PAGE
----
Singapore—Since more than four out of five people in the country live in Housing & Development Board (HDB) flats, ageing leases and decreased property prices are issues of concern for many Singaporeans.
The issues surrounding public housing ownership may yet become an important issue for the upcoming General Election, which is due to be called before April 2021, according to an article from the South China Morning Post.
The Government has pushed HDB apartments as assets whose value will increase over the years. These flats are meant to add to retirees nest eggs as they move to smaller flats later on, or decide to live with their children’s families.
One option the Government has offered is for HDB appartment owners to sell back part of their lease, under the Lease Buyback Scheme. However, not everyone feels this scheme is worth it, since a large part of the money from the sale goes to the vendor’s CPF, instead of funds that can be tapped immediately.
The housing issue is dear to many Singaporeans’ hearts, especially for those who consider their homes as their biggest asset.
However, Lawrence Wong, the country’s National Development Minister, said in 2017 that there is no guarantee of upgrades for older flats and that when leases expire at the end of 99 years, they will be turned over to the Government without compensation, which, understandably, upset many.
SCMP quotes Derek da Cunha, a political analyst, as saying he would be surprised if opposition parties, especially the Workers’ Party (WP), would not remind the ruling People’s Action Party (PAP) of the words of Singapore’s founding Prime Minister Lee Kuan Yew, who said in 2013, “We intend to keep the value of these homes up, it will never go down. Because [leases] will be renewed, the surroundings will improve, and as Singapore prospers, GDP goes up, the value of homes will go up.”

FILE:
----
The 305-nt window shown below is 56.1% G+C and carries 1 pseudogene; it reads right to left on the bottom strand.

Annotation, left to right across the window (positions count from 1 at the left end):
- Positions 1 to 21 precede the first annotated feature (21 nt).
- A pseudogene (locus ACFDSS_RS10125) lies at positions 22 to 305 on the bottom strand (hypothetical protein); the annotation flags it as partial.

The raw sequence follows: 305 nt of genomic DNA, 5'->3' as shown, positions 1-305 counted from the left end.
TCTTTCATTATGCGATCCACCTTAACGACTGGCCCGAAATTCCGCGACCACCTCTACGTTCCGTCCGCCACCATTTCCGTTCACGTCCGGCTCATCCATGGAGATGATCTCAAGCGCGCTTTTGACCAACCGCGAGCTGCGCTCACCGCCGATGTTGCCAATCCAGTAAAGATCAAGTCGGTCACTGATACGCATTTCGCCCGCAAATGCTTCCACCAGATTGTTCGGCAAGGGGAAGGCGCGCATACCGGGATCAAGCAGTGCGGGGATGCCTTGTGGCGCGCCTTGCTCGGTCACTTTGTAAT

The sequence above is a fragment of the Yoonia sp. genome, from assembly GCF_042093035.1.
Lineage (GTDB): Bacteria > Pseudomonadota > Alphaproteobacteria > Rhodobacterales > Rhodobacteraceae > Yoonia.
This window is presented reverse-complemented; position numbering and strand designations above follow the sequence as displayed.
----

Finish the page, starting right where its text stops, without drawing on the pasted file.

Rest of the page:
The WP already recommended last November that homeowners with a remaining tenure of 30 years would be allowed to sell their flats back to the government. These in turn could be re-sold at shorter lease terms or be put under the Public Rental Market (PRM) scheme proposed by WP at attractive prices.
Mr Wong said that the National Development Ministry would take the ideas put forth into consideration.
In June of last year, the Government announced it would be reducing the supply of private residential housing from confirmed sites under the government land sales (GLS) programme for the latter half of the year.
Back then, it was reported that there were 24,000 private housing units that were empty. Additionally there were 44,000 private housing units in the pipeline, made up of 39,000 unsold units from GLS plus another 5,000 units from sites pending planning approval.
The Ministry of National Development (MND) made an announcement on June 6, 2019, that five confirmed list sites and eight reserve list sites yielding around 6,430 private homes, 92,000 sq m gross floor area (GFA) of commercial space and 1,100 hotel rooms had been released.
The market has also seen lowered prices and demand for older apartments.
Analysts believe that the Government will step in to help with the issue, especially with housing being so important to Singaporeans.
SCMP quotes housing analyst Ku Swee Yong as saying, “Singaporeans think it is a done deal that the government will not let them down on this issue. Even after Lawrence Wong clarified the lease issue to caution against overpaying for old flats, people still have this delusion that the government will resolve the decaying lease issue.”
Indeed, housing may well the the cornerstone of PAP’s achievements in the eyes of many Singaporeans. Former GIC economist Yeoh Lam Keong said that the country’s public housing system is “the single boldest, most audacious, most radical, most amazingly successful social policy that has ever been enacted by the PAP, and, in housing terms, that has ever been enacted by any government in the world”. —/TISG
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